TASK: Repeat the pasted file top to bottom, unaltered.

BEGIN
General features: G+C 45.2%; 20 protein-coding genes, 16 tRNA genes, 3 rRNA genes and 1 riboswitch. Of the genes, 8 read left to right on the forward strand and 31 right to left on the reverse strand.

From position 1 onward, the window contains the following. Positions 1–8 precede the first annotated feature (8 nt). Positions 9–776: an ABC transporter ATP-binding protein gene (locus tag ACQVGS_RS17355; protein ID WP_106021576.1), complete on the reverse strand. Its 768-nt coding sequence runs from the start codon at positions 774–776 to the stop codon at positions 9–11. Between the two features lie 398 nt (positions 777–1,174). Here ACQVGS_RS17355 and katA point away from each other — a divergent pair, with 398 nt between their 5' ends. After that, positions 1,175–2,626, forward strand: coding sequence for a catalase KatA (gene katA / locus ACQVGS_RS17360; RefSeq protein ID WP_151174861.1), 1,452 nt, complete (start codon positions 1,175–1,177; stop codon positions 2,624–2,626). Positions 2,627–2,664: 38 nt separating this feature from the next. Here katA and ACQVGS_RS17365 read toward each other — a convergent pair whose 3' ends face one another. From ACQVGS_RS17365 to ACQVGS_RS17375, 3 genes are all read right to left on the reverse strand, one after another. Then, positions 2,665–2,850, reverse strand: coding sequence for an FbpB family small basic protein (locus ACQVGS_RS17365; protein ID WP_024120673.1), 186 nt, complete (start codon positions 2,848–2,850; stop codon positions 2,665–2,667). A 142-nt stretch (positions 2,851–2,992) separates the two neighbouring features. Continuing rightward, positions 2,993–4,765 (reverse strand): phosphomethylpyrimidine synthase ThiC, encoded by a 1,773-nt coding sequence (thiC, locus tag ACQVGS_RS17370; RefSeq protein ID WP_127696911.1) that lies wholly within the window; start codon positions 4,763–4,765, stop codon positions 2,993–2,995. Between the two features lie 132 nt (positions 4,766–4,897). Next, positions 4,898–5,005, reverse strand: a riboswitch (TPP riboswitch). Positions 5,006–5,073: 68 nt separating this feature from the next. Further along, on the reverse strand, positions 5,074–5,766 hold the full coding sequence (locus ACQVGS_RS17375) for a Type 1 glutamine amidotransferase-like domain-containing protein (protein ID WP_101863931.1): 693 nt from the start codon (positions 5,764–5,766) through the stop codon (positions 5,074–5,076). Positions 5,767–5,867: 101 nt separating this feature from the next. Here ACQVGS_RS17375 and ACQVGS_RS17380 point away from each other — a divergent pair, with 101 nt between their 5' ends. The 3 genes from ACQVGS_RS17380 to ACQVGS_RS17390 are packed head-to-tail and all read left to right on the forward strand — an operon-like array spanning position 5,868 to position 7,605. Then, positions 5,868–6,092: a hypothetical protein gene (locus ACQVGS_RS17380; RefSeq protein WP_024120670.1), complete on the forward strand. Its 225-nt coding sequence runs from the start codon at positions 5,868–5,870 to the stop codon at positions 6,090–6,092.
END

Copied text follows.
General features: G+C 45.2%; 20 protein-coding genes, 16 tRNA genes, 3 rRNA genes and 1 riboswitch. Of the genes, 8 read left to right on the forward strand and 31 right to left on the reverse strand.

From position 1 onward, the window contains the following. Positions 1–8 precede the first annotated feature (8 nt). Positions 9–776: an ABC transporter ATP-binding protein gene (locus tag ACQVGS_RS17355; protein ID WP_106021576.1), complete on the reverse strand. Its 768-nt coding sequence runs from the start codon at positions 774–776 to the stop codon at positions 9–11. Between the two features lie 398 nt (positions 777–1,174). Here ACQVGS_RS17355 and katA point away from each other — a divergent pair, with 398 nt between their 5' ends. After that, positions 1,175–2,626, forward strand: coding sequence for a catalase KatA (gene katA / locus ACQVGS_RS17360; RefSeq protein ID WP_151174861.1), 1,452 nt, complete (start codon positions 1,175–1,177; stop codon positions 2,624–2,626). Positions 2,627–2,664: 38 nt separating this feature from the next. Here katA and ACQVGS_RS17365 read toward each other — a convergent pair whose 3' ends face one another. From ACQVGS_RS17365 to ACQVGS_RS17375, 3 genes are all read right to left on the reverse strand, one after another. Then, positions 2,665–2,850, reverse strand: coding sequence for an FbpB family small basic protein (locus ACQVGS_RS17365; protein ID WP_024120673.1), 186 nt, complete (start codon positions 2,848–2,850; stop codon positions 2,665–2,667). A 142-nt stretch (positions 2,851–2,992) separates the two neighbouring features. Continuing rightward, positions 2,993–4,765 (reverse strand): phosphomethylpyrimidine synthase ThiC, encoded by a 1,773-nt coding sequence (thiC, locus tag ACQVGS_RS17370; RefSeq protein ID WP_127696911.1) that lies wholly within the window; start codon positions 4,763–4,765, stop codon positions 2,993–2,995. Between the two features lie 132 nt (positions 4,766–4,897). Next, positions 4,898–5,005, reverse strand: a riboswitch (TPP riboswitch). Positions 5,006–5,073: 68 nt separating this feature from the next. Further along, on the reverse strand, positions 5,074–5,766 hold the full coding sequence (locus ACQVGS_RS17375) for a Type 1 glutamine amidotransferase-like domain-containing protein (protein ID WP_101863931.1): 693 nt from the start codon (positions 5,764–5,766) through the stop codon (positions 5,074–5,076). Positions 5,767–5,867: 101 nt separating this feature from the next. Here ACQVGS_RS17375 and ACQVGS_RS17380 point away from each other — a divergent pair, with 101 nt between their 5' ends. The 3 genes from ACQVGS_RS17380 to ACQVGS_RS17390 are packed head-to-tail and all read left to right on the forward strand — an operon-like array spanning position 5,868 to position 7,605. Then, positions 5,868–6,092: a hypothetical protein gene (locus ACQVGS_RS17380; RefSeq protein WP_024120670.1), complete on the forward strand. Its 225-nt coding sequence runs from the start codon at positions 5,868–5,870 to the stop codon at positions 6,090–6,092.